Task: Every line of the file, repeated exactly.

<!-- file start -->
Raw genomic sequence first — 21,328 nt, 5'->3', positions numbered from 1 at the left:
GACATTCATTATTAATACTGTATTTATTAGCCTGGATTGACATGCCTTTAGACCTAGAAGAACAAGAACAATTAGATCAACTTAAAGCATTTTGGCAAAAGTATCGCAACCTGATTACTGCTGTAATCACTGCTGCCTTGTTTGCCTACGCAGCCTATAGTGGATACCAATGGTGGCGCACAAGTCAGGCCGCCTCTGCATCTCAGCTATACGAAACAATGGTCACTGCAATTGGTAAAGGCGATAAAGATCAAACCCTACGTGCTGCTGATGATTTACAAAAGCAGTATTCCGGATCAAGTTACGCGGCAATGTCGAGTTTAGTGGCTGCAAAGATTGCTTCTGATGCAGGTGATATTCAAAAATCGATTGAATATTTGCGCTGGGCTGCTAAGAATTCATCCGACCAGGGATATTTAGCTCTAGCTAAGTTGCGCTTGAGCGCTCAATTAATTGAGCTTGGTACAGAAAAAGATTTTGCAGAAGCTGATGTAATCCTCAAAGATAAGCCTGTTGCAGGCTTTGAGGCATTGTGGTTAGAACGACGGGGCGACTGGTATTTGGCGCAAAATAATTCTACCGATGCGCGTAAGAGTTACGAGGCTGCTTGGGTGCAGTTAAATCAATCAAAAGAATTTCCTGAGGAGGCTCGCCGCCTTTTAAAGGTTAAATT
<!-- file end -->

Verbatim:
Raw genomic sequence first — 21,328 nt, 5'->3', positions numbered from 1 at the left:
GACATTCATTATTAATACTGTATTTATTAGCCTGGATTGACATGCCTTTAGACCTAGAAGAACAAGAACAATTAGATCAACTTAAAGCATTTTGGCAAAAGTATCGCAACCTGATTACTGCTGTAATCACTGCTGCCTTGTTTGCCTACGCAGCCTATAGTGGATACCAATGGTGGCGCACAAGTCAGGCCGCCTCTGCATCTCAGCTATACGAAACAATGGTCACTGCAATTGGTAAAGGCGATAAAGATCAAACCCTACGTGCTGCTGATGATTTACAAAAGCAGTATTCCGGATCAAGTTACGCGGCAATGTCGAGTTTAGTGGCTGCAAAGATTGCTTCTGATGCAGGTGATATTCAAAAATCGATTGAATATTTGCGCTGGGCTGCTAAGAATTCATCCGACCAGGGATATTTAGCTCTAGCTAAGTTGCGCTTGAGCGCTCAATTAATTGAGCTTGGTACAGAAAAAGATTTTGCAGAAGCTGATGTAATCCTCAAAGATAAGCCTGTTGCAGGCTTTGAGGCATTGTGGTTAGAACGACGGGGCGACTGGTATTTGGCGCAAAATAATTCTACCGATGCGCGTAAGAGTTACGAGGCTGCTTGGGTGCAGTTAAATCAATCAAAAGAATTTCCTGAGGAGGCTCGCCGCCTTTTAAAGGTTAAATT